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7 Principles of Long Term Investing  Thumbnail

7 Principles of Long Term Investing

Take advantage of the financial market’s potential. Investing provides you the opportunity to pursue your financial goals and shape your own future. 


1. Allocate your assets.

Using asset allocation, investors divide their money among different asset classes, such as stocks, bonds, and cash alternatives, like money market accounts. These asset classes have different risk profiles and potential returns.

 The idea behind asset allocation is to offset any losses in one class with gains in another, and thus, reduce the overall risk of the portfolio. It’s important to remember that asset allocation is an approach to help manage investment risk. It does not guarantee against investment loss.

 The most appropriate asset allocation will depend on an individual’s situation. Among other considerations, it may be determined by two broad factors. 

Time. Investors with longer timeframes may be comfortable with investments that offer higher potential returns but also carry higher risk. A longer timeframe may allow individuals to ride out the market’s ups and downs. An investor with a shorter timeframe may need to consider market volatility when evaluating various investment choices.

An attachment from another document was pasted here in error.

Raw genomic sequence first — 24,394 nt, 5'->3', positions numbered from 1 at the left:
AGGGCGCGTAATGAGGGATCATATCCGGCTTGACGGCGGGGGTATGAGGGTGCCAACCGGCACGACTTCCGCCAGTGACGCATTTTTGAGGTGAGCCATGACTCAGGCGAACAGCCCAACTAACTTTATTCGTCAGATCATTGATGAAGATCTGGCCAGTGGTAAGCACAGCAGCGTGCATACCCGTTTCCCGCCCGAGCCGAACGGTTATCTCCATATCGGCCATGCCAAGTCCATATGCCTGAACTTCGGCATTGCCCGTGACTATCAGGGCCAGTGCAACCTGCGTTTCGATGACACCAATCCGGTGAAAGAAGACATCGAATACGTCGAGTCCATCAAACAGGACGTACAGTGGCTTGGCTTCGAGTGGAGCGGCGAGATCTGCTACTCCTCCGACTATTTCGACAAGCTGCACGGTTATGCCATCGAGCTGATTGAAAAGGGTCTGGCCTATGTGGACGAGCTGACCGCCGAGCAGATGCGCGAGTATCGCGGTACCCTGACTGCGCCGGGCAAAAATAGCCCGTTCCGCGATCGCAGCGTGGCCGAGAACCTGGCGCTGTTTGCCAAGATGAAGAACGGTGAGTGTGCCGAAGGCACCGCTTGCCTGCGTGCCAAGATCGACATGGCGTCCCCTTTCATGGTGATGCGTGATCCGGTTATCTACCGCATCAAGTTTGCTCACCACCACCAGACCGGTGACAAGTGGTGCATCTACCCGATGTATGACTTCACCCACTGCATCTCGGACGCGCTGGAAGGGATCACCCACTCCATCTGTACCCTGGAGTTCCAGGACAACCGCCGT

Risk tolerance. An investor with high-risk tolerance may be more willing to accept greater market volatility in the pursuit of potential returns. An investor with a low-risk tolerance may be willing to forgo some potential return in favor of investments that attempt to limit price swings.

2. Take advantage of opportunities.

Many investors make long term investment decisions with one target in mind: Building for retirement. 

One approach to long-term investing is taking advantage of employer-sponsored plans. Their deferment of federal taxes reduces employees’ immediate annual taxable income. Some employers also make matching contributions to employer-sponsored plans. Employer contributions may be considered an incentive to enrolling in employer-sponsored plans.